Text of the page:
Still wrestling with the weightiest decisions of its current session, the Supreme Court is likely to accept Monday what could be the most important case of its next one: a colossal power struggle between the White House and Congress over government appointments.
President Obama and Senate Republicans set the stage for the showdown during the past 2½ years as they fought over Obama’s proposed nominations to a little-known federal agency, the National Labor Relations Board. That battle is a microcosm of the broader war over the nomination and confirmation process — one that dates back over several presidencies.
The story line is simple: Obama’s nominees were blocked by Republicans, just as many of President George W. Bush’s choices were blocked by Democrats. So in January 2012 — with the Senate meeting every three days in pro-forma sessions but not conducting any business — Obama used the Constitution’s “recess appointments” clause to install them without Senate approval.
So the DC circuit decided that recess appointments are only allowed between sessions of congress, not during intersession recesses. Scott Lemieux:
The opinion is an atrocity, classic “hack originalism for dummies,” relying heavily on the fact that recess appointments during nominal sessions of the Senate are a relatively recent phenomenon (although there’s precedent going back to 1867, and “[t]he last five Presidents have all made appointments during intrasession recesses of fourteen days or fewer”), without considering that the Senate systematically refusing to consider presidential nominees is also a contemporary phenomenon. The “pro forma” sessions the D.C. Circuit sees as breaking the constitutional “Recess” are intended solely to prevent the president from exercising the recess appointment power, the very check that the framers included to counteract the possibility that the Senate would obstruct the functioning of government by serially refusing to consider nominees. Separation of powers analysis that refuses to acknowledge how the government actually functions provides a clinic in the limitations of law-office history.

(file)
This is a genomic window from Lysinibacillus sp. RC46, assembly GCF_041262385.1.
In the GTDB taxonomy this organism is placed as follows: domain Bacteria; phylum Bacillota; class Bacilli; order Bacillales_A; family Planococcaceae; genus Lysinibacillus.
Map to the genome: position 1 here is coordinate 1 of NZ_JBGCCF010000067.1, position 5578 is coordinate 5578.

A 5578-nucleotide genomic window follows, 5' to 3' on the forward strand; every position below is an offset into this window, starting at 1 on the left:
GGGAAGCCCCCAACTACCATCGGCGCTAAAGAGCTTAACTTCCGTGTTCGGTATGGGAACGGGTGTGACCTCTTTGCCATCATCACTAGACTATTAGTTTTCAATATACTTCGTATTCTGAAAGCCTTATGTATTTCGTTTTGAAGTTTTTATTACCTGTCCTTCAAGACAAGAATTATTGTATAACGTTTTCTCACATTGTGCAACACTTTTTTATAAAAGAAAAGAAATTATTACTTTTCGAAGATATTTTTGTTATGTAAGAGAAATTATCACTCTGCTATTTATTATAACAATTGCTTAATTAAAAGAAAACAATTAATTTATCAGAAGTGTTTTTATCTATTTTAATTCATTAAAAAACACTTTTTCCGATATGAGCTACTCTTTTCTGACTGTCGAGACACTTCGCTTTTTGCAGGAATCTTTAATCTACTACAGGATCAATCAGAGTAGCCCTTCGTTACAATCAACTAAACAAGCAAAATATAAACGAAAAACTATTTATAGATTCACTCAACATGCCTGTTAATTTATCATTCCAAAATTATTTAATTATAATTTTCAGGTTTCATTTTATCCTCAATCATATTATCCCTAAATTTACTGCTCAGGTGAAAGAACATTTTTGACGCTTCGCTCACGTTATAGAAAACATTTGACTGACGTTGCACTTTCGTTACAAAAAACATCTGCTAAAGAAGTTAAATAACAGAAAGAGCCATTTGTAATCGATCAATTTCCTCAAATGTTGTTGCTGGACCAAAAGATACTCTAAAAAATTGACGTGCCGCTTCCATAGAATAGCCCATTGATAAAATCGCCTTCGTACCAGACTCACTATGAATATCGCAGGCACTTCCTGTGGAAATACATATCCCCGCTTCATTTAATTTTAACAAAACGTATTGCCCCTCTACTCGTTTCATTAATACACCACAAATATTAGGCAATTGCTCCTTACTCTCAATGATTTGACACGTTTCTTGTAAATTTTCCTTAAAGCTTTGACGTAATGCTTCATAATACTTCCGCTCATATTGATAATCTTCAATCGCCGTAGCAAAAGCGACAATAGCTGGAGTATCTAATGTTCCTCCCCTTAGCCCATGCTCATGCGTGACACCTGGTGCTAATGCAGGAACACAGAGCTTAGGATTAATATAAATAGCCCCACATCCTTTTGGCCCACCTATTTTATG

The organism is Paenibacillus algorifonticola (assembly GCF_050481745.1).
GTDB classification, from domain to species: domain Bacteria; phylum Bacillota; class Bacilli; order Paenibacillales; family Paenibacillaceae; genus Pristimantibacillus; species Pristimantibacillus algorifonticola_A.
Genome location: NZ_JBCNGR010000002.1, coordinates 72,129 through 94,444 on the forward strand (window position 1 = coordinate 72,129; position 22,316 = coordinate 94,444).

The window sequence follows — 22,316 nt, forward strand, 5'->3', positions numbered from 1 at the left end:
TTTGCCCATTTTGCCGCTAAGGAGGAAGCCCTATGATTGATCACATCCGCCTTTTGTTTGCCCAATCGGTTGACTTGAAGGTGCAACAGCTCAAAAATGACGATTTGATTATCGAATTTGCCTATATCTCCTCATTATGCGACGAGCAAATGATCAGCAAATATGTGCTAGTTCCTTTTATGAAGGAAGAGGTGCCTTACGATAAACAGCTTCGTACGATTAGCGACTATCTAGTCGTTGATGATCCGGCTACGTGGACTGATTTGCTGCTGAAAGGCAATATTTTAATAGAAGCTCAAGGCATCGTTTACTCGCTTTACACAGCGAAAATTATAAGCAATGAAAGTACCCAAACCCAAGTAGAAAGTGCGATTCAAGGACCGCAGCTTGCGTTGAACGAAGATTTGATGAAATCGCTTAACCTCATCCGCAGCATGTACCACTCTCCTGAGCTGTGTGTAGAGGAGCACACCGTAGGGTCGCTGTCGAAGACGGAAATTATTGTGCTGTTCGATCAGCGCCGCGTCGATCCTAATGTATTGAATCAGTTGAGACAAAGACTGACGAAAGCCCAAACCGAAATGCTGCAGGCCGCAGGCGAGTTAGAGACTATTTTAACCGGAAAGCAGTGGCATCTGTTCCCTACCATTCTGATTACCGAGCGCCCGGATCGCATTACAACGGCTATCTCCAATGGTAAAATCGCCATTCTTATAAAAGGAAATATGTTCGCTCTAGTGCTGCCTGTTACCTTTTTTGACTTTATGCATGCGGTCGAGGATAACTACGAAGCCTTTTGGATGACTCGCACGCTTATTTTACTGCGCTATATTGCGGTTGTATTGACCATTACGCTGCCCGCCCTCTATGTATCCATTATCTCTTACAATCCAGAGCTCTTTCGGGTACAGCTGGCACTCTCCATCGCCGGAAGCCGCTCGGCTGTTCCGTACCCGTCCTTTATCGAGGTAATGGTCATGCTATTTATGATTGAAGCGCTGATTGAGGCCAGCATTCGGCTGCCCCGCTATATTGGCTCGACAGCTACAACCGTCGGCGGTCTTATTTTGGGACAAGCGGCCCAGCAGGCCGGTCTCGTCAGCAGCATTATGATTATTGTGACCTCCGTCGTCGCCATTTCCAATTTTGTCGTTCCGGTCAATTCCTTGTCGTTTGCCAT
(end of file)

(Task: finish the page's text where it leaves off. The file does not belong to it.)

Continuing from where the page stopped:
But while they were at it, they also reversed a decision that’s been in effect since 1823. So much for stare decisis. But then I guess David Sentelle probably knows the intent of the founders better than the court of that era, so that makes sense.
By using recess appointments President Obama got around the Senate and appointed three people to the National Labor Relations Board. The U.S. Court of Appeals for the D.C. Circuit says that the President violated the Constitution when he did that. From the article: “…GOP lawmakers gaveled in for a few minutes every three days just to prevent Obama from making recess appointments. The White House argued that the pro forma sessions — some lasting less than a minute — were a sham.” Read the article: news.yahoo.com
Obstructionist GOP trying to block appointments indefinitely. It’s definitely past time for filibuster and other senate reforms.
Republicans and business groups told a federal appeals court Wednesday that President Barack Obama violated the Constitution earlier this year when he bypassed the Senate to fill vacancies in his administration.
Attorneys for the groups told a three-judge panel of the U.S. Court of Appeals for the D.C. Circuit that Obama abused his power in January when he made recess appointments to the National Labor Relations Board.